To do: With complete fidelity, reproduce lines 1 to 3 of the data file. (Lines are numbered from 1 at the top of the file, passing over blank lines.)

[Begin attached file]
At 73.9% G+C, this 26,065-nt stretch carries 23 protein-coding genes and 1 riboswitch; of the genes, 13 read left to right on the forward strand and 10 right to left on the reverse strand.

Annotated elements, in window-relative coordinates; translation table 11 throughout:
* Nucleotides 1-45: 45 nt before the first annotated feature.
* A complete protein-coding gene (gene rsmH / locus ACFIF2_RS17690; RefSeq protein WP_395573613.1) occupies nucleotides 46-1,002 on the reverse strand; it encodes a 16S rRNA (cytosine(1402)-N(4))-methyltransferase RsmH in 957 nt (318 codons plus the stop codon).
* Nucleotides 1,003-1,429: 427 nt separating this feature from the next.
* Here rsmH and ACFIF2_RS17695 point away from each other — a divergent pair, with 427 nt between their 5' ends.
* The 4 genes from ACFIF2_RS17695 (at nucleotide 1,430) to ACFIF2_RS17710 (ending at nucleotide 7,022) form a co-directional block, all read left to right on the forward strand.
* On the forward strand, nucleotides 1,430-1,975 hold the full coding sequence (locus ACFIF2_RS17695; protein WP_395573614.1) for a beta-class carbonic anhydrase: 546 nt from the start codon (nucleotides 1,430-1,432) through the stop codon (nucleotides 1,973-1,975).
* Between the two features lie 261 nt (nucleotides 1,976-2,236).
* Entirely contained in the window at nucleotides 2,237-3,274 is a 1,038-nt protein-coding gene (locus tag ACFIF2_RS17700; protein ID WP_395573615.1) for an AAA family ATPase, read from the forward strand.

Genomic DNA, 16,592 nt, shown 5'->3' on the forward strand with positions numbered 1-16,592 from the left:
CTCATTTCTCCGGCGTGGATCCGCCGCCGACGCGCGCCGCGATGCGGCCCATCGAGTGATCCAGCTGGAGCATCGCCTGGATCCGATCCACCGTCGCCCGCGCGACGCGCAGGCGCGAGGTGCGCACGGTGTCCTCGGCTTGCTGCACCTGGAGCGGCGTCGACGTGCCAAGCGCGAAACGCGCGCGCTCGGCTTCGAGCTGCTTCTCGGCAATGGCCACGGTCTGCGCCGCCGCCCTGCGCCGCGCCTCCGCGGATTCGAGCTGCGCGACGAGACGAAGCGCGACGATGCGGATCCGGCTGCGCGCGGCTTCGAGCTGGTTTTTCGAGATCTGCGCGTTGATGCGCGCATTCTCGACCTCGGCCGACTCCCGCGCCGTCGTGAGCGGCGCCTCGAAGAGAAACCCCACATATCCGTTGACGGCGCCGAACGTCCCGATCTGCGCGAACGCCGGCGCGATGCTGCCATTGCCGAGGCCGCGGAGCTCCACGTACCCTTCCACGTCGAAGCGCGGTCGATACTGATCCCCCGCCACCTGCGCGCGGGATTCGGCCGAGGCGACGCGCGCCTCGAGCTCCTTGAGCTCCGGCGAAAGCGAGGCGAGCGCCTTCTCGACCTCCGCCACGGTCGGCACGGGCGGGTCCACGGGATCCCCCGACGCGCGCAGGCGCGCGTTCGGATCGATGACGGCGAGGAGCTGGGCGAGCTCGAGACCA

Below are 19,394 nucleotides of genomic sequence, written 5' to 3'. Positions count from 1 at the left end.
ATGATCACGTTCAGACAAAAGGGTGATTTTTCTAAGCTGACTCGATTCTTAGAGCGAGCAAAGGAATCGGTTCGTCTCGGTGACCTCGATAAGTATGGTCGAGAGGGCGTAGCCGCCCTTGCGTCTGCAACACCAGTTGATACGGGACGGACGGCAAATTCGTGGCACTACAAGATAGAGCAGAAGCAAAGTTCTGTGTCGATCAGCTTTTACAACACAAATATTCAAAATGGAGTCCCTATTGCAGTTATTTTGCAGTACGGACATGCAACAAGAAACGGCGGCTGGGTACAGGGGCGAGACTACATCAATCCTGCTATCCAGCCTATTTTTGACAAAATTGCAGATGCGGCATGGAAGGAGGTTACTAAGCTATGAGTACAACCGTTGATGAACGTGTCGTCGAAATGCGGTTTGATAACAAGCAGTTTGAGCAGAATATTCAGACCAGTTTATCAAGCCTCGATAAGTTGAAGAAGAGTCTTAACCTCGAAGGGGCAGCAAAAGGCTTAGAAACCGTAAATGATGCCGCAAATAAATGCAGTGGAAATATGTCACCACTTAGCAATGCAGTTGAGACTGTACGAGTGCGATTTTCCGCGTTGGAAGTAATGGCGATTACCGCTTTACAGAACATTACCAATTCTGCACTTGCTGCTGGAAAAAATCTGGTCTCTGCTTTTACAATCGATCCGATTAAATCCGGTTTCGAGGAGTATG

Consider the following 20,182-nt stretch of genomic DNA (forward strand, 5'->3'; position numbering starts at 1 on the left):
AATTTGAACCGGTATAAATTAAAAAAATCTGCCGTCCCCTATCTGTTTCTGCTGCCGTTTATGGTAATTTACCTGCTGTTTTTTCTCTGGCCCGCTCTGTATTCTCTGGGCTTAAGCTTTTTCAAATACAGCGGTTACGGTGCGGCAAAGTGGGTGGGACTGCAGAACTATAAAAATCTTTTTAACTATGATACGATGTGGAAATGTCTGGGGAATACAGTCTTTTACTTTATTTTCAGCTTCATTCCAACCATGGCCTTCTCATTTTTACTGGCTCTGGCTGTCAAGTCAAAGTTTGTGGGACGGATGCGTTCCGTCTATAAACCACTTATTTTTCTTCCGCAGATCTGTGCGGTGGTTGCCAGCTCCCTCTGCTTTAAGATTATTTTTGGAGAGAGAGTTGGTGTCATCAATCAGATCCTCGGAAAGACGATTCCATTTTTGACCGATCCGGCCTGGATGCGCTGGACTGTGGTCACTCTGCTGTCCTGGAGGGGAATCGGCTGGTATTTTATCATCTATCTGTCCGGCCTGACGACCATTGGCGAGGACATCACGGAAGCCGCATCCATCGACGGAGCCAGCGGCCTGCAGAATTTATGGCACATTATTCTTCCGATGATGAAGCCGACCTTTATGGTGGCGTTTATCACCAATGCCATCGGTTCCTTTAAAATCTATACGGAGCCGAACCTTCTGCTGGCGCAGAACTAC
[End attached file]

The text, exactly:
At 73.9% G+C, this 26,065-nt stretch carries 23 protein-coding genes and 1 riboswitch; of the genes, 13 read left to right on the forward strand and 10 right to left on the reverse strand.

Annotated elements, in window-relative coordinates; translation table 11 throughout:
* Nucleotides 1-45: 45 nt before the first annotated feature.